Palo Alto startup SE Ranking confirmed Wednesday that the photo depicts its chief accountant, Tatiana Perebeinis, 43, along with her daughter, Alise, 9, and son, Nikita, 18, who were killed by Russian forces as they tried to flee the town of Irpin, a suburb about 15 minutes from Kyiv. They had just dashed across a partially destroyed bridge over the Irpin River into Kyiv when a mortar hit.

“For me as her colleague it’s a tragedy to see those pictures,” Ksenia Khirvonina, the company’s spokeswoman, told The Chronicle. “They show that it’s real. On the other hand, they prove that (the) Russian army and Putin himself are monsters who deserve no mercy for their doings.”

There’s more about Perebeinis at the link above. See also this piece in The New York Times: They Died by a Bridge in Ukraine. This Is Their Story.

I’ll end with some January 6 news:

NPR reports that Merrick Garland is not shying away from prosecuting Trump: Garland says the Jan. 6 investigation won’t end until everyone is held to account.

On his first anniversary as attorney general, Merrick Garland said he’s committed to unraveling the conspiracy behind the storming of the U.S. Capitol, in what he calls “the most urgent investigation in the history of the Justice Department.”

Members of the House committee investigating the Jan. 6 riot have asserted former President Trump could be charged with conspiracy and obstruction for his actions. But Democrats in Congress and even some of Garland’s friends have worried he’ll shy away from the political firestorm that would result from charging a former commander-in-chief with a crime.

“We are not avoiding cases that are political or cases that are controversial or sensitive,” the attorney general said in an exclusive interview with NPR. “What we are avoiding is making decisions on a political basis, on a partisan basis.”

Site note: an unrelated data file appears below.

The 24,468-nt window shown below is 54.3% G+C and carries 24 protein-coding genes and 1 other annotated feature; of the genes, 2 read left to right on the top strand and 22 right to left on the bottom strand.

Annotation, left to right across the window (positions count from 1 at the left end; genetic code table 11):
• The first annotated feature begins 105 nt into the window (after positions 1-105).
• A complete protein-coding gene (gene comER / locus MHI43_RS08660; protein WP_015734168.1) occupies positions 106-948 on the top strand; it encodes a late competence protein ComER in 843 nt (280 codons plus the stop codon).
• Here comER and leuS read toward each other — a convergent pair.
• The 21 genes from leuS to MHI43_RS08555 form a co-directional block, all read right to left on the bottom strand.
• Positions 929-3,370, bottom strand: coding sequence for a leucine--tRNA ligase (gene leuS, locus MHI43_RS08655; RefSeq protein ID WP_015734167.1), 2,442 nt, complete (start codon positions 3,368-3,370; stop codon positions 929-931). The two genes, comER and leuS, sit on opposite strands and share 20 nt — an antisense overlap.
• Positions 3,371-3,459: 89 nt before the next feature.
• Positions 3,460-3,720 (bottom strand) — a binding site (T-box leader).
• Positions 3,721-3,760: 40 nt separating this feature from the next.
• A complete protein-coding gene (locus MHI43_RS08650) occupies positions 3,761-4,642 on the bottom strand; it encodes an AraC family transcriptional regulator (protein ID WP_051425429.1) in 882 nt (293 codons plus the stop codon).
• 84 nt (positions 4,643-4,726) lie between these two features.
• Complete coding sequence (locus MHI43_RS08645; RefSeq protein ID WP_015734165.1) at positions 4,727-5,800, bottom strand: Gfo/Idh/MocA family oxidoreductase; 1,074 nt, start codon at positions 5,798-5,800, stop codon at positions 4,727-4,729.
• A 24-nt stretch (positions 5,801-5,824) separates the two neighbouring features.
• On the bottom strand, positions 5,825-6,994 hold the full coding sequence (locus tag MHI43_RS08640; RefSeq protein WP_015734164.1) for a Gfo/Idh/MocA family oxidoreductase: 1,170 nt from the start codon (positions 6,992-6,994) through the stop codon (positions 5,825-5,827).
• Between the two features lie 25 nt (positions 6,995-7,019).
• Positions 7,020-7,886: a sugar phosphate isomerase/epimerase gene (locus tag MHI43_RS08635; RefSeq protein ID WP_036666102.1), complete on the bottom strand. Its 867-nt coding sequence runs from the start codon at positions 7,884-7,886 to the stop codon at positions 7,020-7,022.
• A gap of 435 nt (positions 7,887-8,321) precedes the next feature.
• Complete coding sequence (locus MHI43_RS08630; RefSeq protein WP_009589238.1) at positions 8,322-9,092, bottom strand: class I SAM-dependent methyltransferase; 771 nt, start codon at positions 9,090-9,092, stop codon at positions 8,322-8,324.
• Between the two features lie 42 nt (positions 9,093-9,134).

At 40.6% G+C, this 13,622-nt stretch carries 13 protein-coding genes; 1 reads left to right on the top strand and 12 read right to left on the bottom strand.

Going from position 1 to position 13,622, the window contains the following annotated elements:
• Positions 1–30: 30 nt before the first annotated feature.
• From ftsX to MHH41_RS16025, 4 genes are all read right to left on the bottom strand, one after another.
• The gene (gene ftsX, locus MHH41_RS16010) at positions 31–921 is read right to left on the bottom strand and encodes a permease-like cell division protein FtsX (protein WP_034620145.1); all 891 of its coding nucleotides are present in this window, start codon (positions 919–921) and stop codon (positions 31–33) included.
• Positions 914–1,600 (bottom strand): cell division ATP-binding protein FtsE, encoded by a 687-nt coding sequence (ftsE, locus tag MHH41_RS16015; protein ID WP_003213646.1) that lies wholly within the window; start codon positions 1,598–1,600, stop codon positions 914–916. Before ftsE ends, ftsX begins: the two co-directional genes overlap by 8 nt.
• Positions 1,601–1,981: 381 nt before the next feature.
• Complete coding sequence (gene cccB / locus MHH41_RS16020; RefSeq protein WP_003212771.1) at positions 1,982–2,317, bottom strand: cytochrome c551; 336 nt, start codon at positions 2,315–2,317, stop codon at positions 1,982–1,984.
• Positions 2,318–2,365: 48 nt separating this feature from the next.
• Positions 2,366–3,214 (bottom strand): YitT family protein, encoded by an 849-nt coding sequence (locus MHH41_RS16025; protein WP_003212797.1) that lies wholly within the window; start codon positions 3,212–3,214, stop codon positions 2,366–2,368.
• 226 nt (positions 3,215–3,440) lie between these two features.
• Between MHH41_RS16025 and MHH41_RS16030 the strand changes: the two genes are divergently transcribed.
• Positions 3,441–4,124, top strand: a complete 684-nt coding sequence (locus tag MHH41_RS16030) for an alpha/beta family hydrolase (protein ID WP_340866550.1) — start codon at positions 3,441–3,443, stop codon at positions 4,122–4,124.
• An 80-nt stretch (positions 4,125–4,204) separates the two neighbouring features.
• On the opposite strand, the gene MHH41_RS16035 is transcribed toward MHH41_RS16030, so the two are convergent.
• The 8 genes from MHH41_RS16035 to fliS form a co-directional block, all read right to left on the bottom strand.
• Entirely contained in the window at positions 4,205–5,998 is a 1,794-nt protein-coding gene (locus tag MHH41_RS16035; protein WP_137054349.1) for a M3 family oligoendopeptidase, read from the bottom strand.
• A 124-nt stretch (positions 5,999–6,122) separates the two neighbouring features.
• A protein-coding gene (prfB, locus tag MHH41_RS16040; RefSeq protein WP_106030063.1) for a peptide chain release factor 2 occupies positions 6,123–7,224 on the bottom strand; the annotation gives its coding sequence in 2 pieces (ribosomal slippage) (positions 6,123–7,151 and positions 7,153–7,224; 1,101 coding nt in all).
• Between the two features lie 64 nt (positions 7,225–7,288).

Victor Onyshchenko, Autumn in Synevar Glade,

Victor Onyshchenko, Autumn in Synevar Glade

This week, prosecutors won their first convictions in federal court in a Jan. 6 case against former Texas oil worker Guy Reffitt. That followed a guilty plea to seditious conspiracy by an Alabama man affiliated with the far-right Oath Keepers militia.

“We begin with the cases that are right in front of us with the overt actions and then we build from there,” Garland said. “And that is a process that we will continue to build until we hold everyone accountable who committed criminal acts with respect to January 6.”

Garland discussed his wide remit, where the priorities range from price-fixing in the chicken industry to Russian oligarchs financing the war in Ukraine with ill-gotten gains.

Listen to the interview or read highlights at the NPR link.

More January 6 reads:

NBC News: D.C. police officer’s suicide after Jan. 6 riot declared line-of-duty death.

The Guardian on John Eastman: Trump lawyer knew plan to delay Biden certification was unlawful, emails show.

CBS News: Guy Reffitt, first January 6 defendant to stand trial, found guilty on all charges.

The Washington Post: A Capitol rioter pushed an officer over a ledge, FBI says. A photo from a sea turtle fundraiser led to his arrest.

That’s it for me today. What else is happening? What stories are you following?

Lena Vylusk,, Sweet

Lena Vylusk, “Sweet”

27 Comments on “Thursday Reads”

  1. bostonboomer says:

    The paintings in the post are by Ukrainian artists.

    This is an interesting story on Ukrainian art at the AP: At Ukraine’s largest art museum, a race to protect heritage.

    LVIV, Ukraine (AP) — The director of Ukraine’s largest art museum walked its hallways, supervising as staff packed away its collections to protect their national heritage in case the Russian invasion advances west.

    In one partially empty gallery of the Andrey Sheptytsky National Museum, employees placed carefully wrapped baroque pieces into cardboard boxes. A few meters away, a group walked down the majestic main staircase carrying a giant piece of sacred art, the 18th century Bohorodchany iconostasis.

    “Sometimes the tears are coming because a lot of labor has been put in here. It takes time, energy. You are doing something good, you feel pleased. Today you see empty walls, so it feels bitter, sad. We didn’t believe it till the last minute that this could happen,” museum General Director Ihor Kozhan said Friday.

    The doors of the museum in the western city of Lviv have been closed since Russia’s war on Ukraine began on Feb. 24, and heritage sites across the country face danger as the fighting continues. Korzhan said he receives daily calls from other European cultural institutions offering to help as he and his staff race to preserve the museum’s works.

    Anna Naurobska, the head of the rare manuscripts and books department, said she still doesn’t know where to safely store the collection of more than 12,000 items being packed into boxes.

    The relocation process and the fear that the collection is in danger in the event of an attack on the city overwhelms her.

    “This is our story; this is our life. It is very important to us,” Naurobska said.